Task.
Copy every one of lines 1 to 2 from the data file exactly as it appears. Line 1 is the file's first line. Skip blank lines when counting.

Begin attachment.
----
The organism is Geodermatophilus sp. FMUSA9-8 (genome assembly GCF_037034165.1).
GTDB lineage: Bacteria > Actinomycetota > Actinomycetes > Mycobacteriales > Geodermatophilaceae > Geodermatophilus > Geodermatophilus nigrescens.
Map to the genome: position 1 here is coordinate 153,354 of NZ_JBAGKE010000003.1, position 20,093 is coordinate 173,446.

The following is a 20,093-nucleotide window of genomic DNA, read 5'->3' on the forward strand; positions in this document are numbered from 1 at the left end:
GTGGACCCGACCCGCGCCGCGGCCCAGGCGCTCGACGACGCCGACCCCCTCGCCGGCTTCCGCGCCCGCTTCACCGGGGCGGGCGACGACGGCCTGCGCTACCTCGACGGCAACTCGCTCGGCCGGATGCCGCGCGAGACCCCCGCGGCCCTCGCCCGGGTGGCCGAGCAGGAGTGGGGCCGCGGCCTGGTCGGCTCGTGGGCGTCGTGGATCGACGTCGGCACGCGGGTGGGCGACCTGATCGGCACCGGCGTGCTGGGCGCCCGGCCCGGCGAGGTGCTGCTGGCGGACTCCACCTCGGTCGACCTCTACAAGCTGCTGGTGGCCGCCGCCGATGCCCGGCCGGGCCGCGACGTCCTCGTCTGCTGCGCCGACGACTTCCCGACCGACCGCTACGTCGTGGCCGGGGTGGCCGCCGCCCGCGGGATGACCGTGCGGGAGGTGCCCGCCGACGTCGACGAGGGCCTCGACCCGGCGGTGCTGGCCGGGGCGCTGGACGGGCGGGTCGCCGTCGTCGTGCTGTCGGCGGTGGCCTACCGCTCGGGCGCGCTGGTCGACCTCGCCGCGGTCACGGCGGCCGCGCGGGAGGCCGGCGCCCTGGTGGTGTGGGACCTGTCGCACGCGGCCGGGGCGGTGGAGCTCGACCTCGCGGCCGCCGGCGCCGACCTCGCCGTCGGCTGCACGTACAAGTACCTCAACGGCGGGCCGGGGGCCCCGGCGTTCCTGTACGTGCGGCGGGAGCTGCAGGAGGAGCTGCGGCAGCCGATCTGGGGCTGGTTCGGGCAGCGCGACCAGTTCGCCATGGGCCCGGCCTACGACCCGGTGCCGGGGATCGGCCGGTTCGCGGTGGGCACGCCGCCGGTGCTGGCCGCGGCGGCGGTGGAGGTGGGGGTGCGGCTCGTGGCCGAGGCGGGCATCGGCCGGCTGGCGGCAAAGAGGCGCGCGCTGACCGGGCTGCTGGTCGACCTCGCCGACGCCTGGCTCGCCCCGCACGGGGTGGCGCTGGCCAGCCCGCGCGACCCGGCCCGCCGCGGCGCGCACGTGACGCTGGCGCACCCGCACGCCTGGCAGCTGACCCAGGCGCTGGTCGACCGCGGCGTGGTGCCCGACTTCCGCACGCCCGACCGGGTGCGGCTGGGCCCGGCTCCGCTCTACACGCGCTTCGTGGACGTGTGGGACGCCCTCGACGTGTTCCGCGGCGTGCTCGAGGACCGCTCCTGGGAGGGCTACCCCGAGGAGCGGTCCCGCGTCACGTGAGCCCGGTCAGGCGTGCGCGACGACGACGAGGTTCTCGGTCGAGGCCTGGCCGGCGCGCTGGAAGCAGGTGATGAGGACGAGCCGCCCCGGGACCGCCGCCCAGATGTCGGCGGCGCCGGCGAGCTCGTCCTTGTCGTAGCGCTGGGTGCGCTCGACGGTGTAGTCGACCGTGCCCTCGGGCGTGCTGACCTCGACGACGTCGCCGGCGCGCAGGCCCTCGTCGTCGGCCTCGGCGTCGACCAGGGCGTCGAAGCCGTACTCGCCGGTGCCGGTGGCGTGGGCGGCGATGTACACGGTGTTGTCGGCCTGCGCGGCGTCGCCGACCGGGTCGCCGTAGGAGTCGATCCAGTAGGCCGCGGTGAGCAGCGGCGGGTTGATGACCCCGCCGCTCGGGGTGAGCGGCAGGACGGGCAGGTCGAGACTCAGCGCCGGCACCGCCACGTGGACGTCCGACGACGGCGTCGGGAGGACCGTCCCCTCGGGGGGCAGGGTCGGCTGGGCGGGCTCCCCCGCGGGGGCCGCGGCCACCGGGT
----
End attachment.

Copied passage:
The organism is Geodermatophilus sp. FMUSA9-8 (genome assembly GCF_037034165.1).
GTDB lineage: Bacteria > Actinomycetota > Actinomycetes > Mycobacteriales > Geodermatophilaceae > Geodermatophilus > Geodermatophilus nigrescens.